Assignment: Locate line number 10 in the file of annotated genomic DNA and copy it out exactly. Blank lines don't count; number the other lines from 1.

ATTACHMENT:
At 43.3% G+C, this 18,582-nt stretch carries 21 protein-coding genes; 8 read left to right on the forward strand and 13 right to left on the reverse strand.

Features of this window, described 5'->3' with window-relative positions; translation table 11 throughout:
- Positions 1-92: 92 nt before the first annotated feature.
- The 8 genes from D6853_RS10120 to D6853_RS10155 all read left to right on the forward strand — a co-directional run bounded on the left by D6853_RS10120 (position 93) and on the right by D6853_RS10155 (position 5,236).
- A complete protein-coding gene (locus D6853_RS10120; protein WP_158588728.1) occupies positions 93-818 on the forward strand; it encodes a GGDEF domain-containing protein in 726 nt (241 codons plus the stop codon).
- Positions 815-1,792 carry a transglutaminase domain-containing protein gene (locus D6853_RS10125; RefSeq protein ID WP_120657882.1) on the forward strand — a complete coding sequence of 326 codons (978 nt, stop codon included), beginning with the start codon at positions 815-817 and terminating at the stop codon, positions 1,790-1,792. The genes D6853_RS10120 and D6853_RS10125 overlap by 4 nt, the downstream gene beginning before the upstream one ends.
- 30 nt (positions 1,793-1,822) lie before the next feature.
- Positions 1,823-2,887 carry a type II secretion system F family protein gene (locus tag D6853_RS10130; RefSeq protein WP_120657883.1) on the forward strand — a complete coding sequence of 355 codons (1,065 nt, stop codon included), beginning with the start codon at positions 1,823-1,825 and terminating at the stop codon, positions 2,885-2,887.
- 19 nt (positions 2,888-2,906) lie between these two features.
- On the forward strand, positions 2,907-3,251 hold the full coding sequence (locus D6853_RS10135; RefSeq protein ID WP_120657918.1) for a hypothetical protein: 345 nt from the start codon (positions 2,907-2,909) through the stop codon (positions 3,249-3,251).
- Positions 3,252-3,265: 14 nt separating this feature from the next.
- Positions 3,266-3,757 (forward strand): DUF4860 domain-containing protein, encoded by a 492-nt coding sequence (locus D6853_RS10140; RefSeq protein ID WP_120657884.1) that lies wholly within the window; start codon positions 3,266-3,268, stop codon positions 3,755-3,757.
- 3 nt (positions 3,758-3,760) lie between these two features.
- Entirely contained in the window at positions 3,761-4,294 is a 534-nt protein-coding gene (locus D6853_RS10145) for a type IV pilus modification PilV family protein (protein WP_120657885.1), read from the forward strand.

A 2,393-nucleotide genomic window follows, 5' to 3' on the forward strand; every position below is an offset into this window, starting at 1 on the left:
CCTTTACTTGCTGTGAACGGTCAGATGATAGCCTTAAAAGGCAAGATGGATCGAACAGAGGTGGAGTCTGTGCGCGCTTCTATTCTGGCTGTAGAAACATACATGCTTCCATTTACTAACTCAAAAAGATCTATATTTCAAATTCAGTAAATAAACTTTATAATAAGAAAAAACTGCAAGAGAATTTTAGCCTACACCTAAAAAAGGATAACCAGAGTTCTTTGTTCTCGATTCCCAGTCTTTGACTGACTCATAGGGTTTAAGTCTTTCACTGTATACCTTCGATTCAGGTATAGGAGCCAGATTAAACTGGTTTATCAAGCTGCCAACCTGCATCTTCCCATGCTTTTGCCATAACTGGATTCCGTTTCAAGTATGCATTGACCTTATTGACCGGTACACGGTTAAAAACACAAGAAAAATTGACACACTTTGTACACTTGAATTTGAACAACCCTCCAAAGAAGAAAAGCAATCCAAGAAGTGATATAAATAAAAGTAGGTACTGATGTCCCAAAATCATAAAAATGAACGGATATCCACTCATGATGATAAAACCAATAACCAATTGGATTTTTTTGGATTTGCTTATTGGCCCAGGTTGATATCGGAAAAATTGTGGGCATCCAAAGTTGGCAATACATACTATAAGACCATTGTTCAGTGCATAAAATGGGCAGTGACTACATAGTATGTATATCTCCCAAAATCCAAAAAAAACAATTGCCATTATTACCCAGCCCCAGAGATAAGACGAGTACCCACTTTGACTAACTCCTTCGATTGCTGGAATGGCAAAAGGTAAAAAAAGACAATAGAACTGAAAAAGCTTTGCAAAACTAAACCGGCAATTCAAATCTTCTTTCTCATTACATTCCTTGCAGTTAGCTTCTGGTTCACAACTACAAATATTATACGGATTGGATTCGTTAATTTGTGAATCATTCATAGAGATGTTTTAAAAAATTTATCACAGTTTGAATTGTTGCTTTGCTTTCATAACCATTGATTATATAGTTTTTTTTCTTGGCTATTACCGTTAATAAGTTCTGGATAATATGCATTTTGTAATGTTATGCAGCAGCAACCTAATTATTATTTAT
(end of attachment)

- On the forward strand, positions 2,907-3,251 hold the full coding sequence (locus D6853_RS10135; RefSeq protein ID WP_120657918.1) for a hypothetical protein: 345 nt from the start codon (positions 2,907-2,909) through the stop codon (positions 3,249-3,251).